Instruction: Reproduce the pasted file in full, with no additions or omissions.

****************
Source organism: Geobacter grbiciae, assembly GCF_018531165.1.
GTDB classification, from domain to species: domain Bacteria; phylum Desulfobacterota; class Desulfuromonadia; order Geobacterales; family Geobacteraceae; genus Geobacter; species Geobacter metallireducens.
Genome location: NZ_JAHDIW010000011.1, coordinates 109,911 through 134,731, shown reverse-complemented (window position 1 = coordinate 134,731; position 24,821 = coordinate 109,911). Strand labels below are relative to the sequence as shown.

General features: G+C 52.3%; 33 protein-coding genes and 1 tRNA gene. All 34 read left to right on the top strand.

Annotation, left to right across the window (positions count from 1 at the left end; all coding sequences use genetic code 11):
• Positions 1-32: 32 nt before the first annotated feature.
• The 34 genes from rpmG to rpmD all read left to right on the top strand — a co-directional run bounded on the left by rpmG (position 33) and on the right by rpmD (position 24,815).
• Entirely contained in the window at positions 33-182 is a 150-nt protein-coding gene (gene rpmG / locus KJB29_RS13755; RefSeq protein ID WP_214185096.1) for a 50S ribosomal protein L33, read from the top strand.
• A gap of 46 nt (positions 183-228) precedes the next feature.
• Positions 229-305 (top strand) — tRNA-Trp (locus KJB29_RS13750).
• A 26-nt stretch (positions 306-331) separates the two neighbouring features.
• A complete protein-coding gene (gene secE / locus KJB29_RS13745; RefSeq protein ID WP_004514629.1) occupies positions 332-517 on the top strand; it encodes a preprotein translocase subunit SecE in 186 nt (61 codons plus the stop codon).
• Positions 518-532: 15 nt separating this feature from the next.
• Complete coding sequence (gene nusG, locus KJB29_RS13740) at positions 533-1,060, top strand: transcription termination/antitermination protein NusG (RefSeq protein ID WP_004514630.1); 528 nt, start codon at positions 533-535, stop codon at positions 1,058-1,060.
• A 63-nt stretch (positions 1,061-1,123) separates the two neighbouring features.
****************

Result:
Source organism: Geobacter grbiciae, assembly GCF_018531165.1.
GTDB classification, from domain to species: domain Bacteria; phylum Desulfobacterota; class Desulfuromonadia; order Geobacterales; family Geobacteraceae; genus Geobacter; species Geobacter metallireducens.
Genome location: NZ_JAHDIW010000011.1, coordinates 109,911 through 134,731, shown reverse-complemented (window position 1 = coordinate 134,731; position 24,821 = coordinate 109,911). Strand labels below are relative to the sequence as shown.

General features: G+C 52.3%; 33 protein-coding genes and 1 tRNA gene. All 34 read left to right on the top strand.

Annotation, left to right across the window (positions count from 1 at the left end; all coding sequences use genetic code 11):
• Positions 1-32: 32 nt before the first annotated feature.
• The 34 genes from rpmG to rpmD all read left to right on the top strand — a co-directional run bounded on the left by rpmG (position 33) and on the right by rpmD (position 24,815).
• Entirely contained in the window at positions 33-182 is a 150-nt protein-coding gene (gene rpmG / locus KJB29_RS13755; RefSeq protein ID WP_214185096.1) for a 50S ribosomal protein L33, read from the top strand.
• A gap of 46 nt (positions 183-228) precedes the next feature.
• Positions 229-305 (top strand) — tRNA-Trp (locus KJB29_RS13750).
• A 26-nt stretch (positions 306-331) separates the two neighbouring features.
• A complete protein-coding gene (gene secE / locus KJB29_RS13745; RefSeq protein ID WP_004514629.1) occupies positions 332-517 on the top strand; it encodes a preprotein translocase subunit SecE in 186 nt (61 codons plus the stop codon).
• Positions 518-532: 15 nt separating this feature from the next.
• Complete coding sequence (gene nusG, locus KJB29_RS13740) at positions 533-1,060, top strand: transcription termination/antitermination protein NusG (RefSeq protein ID WP_004514630.1); 528 nt, start codon at positions 533-535, stop codon at positions 1,058-1,060.
• A 63-nt stretch (positions 1,061-1,123) separates the two neighbouring features.